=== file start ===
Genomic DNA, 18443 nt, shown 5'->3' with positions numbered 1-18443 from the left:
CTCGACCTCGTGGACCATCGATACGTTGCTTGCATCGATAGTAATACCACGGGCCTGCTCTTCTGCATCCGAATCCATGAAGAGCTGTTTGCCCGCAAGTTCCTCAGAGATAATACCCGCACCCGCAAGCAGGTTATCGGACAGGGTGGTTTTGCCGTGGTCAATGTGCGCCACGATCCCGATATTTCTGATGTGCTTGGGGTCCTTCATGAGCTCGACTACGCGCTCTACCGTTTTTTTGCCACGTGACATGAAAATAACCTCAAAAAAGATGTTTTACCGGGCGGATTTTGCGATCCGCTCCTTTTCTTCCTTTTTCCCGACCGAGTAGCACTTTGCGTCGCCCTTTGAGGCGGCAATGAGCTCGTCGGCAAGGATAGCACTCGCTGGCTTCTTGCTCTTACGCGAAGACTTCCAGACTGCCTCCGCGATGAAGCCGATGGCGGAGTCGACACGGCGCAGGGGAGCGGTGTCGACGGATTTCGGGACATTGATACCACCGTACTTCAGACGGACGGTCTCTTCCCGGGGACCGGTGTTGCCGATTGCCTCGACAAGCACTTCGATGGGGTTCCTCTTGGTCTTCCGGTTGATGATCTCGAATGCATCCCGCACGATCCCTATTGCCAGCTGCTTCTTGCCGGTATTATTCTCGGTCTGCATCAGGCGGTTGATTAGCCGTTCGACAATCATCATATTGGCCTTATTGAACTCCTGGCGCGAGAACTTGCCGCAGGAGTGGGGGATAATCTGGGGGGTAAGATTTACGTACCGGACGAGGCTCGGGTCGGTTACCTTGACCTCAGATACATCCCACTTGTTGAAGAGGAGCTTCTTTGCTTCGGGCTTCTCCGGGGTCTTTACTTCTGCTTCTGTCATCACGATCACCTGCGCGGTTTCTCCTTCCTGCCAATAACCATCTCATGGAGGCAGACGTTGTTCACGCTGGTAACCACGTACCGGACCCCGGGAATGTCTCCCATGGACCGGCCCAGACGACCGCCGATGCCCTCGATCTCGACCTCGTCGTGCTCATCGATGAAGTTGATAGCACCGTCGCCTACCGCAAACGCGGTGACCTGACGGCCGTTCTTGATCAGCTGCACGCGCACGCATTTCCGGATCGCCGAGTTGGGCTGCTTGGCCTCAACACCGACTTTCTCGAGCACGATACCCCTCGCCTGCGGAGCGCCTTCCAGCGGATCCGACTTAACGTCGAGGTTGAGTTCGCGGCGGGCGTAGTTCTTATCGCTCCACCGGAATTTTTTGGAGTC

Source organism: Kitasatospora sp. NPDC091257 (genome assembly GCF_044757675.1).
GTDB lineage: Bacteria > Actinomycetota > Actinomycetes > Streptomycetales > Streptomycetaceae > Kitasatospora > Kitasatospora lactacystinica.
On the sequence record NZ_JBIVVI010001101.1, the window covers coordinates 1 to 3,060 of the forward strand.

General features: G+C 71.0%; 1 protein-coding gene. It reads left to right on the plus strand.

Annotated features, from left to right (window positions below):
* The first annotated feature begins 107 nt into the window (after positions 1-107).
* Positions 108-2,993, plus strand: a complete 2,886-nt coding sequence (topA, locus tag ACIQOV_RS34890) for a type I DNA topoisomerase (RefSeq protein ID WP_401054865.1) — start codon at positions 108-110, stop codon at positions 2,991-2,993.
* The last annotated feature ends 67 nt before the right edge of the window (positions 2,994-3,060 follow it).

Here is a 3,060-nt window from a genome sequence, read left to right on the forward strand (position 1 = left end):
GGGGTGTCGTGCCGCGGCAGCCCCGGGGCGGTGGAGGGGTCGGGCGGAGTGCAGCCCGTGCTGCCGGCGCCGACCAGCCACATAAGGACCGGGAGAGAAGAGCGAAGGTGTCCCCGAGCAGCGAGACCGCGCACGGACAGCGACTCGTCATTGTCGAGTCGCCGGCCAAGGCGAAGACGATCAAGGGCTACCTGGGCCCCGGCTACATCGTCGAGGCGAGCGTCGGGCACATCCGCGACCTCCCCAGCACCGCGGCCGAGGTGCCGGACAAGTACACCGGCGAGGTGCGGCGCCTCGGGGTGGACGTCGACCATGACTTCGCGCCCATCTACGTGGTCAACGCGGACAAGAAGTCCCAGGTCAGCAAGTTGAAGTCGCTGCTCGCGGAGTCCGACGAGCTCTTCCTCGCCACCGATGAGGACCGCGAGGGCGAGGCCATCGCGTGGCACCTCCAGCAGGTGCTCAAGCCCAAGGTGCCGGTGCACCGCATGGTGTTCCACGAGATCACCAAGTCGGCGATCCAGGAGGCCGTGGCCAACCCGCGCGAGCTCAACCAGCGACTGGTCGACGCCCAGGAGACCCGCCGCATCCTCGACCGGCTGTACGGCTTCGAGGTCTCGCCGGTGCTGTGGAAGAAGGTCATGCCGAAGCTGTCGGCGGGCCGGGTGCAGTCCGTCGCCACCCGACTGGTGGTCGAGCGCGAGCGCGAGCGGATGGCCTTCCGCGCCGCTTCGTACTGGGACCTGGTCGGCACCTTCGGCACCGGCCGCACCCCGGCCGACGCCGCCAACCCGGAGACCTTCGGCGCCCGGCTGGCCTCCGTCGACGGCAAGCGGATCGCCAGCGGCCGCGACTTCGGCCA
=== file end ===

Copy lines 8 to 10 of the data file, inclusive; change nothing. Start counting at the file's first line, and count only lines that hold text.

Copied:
* The first annotated feature begins 107 nt into the window (after positions 1-107).
* Positions 108-2,993, plus strand: a complete 2,886-nt coding sequence (topA, locus tag ACIQOV_RS34890) for a type I DNA topoisomerase (RefSeq protein ID WP_401054865.1) — start codon at positions 108-110, stop codon at positions 2,991-2,993.
* The last annotated feature ends 67 nt before the right edge of the window (positions 2,994-3,060 follow it).